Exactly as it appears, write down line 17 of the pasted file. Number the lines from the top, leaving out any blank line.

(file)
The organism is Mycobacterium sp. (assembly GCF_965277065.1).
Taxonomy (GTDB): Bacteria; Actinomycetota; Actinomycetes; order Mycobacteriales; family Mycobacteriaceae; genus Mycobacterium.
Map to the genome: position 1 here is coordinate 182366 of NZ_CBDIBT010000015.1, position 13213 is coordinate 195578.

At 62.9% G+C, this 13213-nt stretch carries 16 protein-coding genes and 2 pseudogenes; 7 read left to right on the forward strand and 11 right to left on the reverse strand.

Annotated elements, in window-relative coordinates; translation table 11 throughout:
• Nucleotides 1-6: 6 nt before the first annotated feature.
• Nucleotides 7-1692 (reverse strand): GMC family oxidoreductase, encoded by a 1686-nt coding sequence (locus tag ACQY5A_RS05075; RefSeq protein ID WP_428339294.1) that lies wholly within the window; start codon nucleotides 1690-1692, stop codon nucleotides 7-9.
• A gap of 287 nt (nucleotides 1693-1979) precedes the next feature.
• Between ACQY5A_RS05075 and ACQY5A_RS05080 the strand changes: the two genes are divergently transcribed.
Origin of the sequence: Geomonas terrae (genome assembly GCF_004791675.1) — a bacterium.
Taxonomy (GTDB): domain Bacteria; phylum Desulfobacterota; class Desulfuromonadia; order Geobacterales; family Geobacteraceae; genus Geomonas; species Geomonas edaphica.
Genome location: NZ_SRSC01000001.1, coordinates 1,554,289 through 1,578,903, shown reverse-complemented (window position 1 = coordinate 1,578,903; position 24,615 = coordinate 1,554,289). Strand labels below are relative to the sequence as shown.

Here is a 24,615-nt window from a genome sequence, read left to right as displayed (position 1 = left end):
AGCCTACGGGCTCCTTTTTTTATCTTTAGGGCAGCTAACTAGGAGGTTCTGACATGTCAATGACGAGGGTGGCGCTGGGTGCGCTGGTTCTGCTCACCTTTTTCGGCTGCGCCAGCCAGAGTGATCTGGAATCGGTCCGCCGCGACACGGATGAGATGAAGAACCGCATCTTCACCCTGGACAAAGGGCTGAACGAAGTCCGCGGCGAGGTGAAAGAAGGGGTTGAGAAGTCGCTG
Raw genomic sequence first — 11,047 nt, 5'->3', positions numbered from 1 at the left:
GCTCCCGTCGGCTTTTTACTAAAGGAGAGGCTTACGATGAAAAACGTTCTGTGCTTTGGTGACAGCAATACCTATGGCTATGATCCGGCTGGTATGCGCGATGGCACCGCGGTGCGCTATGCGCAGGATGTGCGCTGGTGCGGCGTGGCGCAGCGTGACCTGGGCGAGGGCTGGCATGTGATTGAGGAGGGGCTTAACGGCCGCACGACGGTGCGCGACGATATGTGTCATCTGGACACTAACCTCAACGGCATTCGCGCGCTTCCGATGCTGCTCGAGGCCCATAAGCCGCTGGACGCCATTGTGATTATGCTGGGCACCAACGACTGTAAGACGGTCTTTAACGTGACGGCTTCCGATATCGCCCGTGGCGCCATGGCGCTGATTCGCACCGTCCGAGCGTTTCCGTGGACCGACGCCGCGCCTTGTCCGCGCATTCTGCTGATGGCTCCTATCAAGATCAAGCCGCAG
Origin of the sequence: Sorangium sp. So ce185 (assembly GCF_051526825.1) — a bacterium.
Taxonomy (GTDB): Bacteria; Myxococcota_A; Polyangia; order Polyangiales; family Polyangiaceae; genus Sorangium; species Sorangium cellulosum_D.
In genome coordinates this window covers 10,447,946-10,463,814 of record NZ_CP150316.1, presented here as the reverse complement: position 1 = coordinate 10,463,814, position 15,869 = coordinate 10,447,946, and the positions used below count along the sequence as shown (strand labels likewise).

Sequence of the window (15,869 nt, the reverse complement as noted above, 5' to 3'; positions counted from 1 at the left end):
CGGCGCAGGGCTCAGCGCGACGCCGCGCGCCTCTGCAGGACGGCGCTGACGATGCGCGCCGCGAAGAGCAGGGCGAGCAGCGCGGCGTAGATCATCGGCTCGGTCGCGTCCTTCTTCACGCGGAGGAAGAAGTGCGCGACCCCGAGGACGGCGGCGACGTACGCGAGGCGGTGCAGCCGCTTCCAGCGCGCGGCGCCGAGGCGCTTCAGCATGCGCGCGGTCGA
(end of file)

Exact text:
Origin of the sequence: Sorangium sp. So ce185 (assembly GCF_051526825.1) — a bacterium.